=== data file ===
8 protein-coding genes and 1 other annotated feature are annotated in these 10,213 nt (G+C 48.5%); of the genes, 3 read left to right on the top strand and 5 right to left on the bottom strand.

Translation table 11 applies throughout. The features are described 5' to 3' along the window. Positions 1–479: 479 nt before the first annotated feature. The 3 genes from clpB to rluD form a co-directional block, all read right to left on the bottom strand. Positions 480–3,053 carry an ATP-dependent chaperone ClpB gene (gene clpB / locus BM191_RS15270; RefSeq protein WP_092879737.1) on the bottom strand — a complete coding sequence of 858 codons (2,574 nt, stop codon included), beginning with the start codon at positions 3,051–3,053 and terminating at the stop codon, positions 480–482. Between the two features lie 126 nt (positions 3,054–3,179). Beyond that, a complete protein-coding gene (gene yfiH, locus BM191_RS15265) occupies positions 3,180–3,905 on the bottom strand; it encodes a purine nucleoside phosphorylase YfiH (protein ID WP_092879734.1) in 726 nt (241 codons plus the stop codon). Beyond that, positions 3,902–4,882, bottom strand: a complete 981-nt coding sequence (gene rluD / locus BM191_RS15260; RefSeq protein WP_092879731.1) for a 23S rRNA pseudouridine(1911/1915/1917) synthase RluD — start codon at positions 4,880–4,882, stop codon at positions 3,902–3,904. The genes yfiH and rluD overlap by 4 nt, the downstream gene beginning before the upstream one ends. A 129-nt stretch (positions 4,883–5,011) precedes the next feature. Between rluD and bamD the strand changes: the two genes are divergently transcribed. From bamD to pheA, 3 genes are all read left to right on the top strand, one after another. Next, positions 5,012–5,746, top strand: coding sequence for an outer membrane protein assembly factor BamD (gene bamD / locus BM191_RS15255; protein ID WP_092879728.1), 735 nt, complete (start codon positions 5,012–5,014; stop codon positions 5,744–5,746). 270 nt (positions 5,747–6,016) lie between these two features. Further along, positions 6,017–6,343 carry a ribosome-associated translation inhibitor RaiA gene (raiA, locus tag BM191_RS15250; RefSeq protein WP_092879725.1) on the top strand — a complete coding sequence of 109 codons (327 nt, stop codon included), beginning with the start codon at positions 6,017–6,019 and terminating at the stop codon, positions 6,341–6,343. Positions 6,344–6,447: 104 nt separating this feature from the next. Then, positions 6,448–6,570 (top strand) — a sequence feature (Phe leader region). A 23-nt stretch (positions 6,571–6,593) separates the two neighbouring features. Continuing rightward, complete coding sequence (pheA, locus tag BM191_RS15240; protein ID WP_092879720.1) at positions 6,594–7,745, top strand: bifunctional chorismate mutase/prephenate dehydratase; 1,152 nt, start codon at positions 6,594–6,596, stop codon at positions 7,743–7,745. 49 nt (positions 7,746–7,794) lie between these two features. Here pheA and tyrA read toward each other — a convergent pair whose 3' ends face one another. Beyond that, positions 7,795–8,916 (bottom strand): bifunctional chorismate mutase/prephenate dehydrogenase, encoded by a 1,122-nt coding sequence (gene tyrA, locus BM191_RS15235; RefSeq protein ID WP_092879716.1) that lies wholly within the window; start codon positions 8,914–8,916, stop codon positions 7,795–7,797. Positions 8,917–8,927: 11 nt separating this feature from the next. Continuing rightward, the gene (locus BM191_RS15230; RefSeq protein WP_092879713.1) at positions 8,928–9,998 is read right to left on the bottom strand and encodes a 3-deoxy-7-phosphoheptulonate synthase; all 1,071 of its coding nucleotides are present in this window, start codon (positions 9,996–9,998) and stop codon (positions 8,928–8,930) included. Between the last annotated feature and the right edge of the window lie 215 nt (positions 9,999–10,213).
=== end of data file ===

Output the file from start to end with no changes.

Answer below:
8 protein-coding genes and 1 other annotated feature are annotated in these 10,213 nt (G+C 48.5%); of the genes, 3 read left to right on the top strand and 5 right to left on the bottom strand.

Translation table 11 applies throughout. The features are described 5' to 3' along the window. Positions 1–479: 479 nt before the first annotated feature. The 3 genes from clpB to rluD form a co-directional block, all read right to left on the bottom strand. Positions 480–3,053 carry an ATP-dependent chaperone ClpB gene (gene clpB / locus BM191_RS15270; RefSeq protein WP_092879737.1) on the bottom strand — a complete coding sequence of 858 codons (2,574 nt, stop codon included), beginning with the start codon at positions 3,051–3,053 and terminating at the stop codon, positions 480–482. Between the two features lie 126 nt (positions 3,054–3,179). Beyond that, a complete protein-coding gene (gene yfiH, locus BM191_RS15265) occupies positions 3,180–3,905 on the bottom strand; it encodes a purine nucleoside phosphorylase YfiH (protein ID WP_092879734.1) in 726 nt (241 codons plus the stop codon). Beyond that, positions 3,902–4,882, bottom strand: a complete 981-nt coding sequence (gene rluD / locus BM191_RS15260; RefSeq protein WP_092879731.1) for a 23S rRNA pseudouridine(1911/1915/1917) synthase RluD — start codon at positions 4,880–4,882, stop codon at positions 3,902–3,904. The genes yfiH and rluD overlap by 4 nt, the downstream gene beginning before the upstream one ends. A 129-nt stretch (positions 4,883–5,011) precedes the next feature. Between rluD and bamD the strand changes: the two genes are divergently transcribed. From bamD to pheA, 3 genes are all read left to right on the top strand, one after another. Next, positions 5,012–5,746, top strand: coding sequence for an outer membrane protein assembly factor BamD (gene bamD / locus BM191_RS15255; protein ID WP_092879728.1), 735 nt, complete (start codon positions 5,012–5,014; stop codon positions 5,744–5,746). 270 nt (positions 5,747–6,016) lie between these two features. Further along, positions 6,017–6,343 carry a ribosome-associated translation inhibitor RaiA gene (raiA, locus tag BM191_RS15250; RefSeq protein WP_092879725.1) on the top strand — a complete coding sequence of 109 codons (327 nt, stop codon included), beginning with the start codon at positions 6,017–6,019 and terminating at the stop codon, positions 6,341–6,343. Positions 6,344–6,447: 104 nt separating this feature from the next. Then, positions 6,448–6,570 (top strand) — a sequence feature (Phe leader region). A 23-nt stretch (positions 6,571–6,593) separates the two neighbouring features. Continuing rightward, complete coding sequence (pheA, locus tag BM191_RS15240; protein ID WP_092879720.1) at positions 6,594–7,745, top strand: bifunctional chorismate mutase/prephenate dehydratase; 1,152 nt, start codon at positions 6,594–6,596, stop codon at positions 7,743–7,745. 49 nt (positions 7,746–7,794) lie between these two features. Here pheA and tyrA read toward each other — a convergent pair whose 3' ends face one another. Beyond that, positions 7,795–8,916 (bottom strand): bifunctional chorismate mutase/prephenate dehydrogenase, encoded by a 1,122-nt coding sequence (gene tyrA, locus BM191_RS15235; RefSeq protein ID WP_092879716.1) that lies wholly within the window; start codon positions 8,914–8,916, stop codon positions 7,795–7,797. Positions 8,917–8,927: 11 nt separating this feature from the next. Continuing rightward, the gene (locus BM191_RS15230; RefSeq protein WP_092879713.1) at positions 8,928–9,998 is read right to left on the bottom strand and encodes a 3-deoxy-7-phosphoheptulonate synthase; all 1,071 of its coding nucleotides are present in this window, start codon (positions 9,996–9,998) and stop codon (positions 8,928–8,930) included. Between the last annotated feature and the right edge of the window lie 215 nt (positions 9,999–10,213).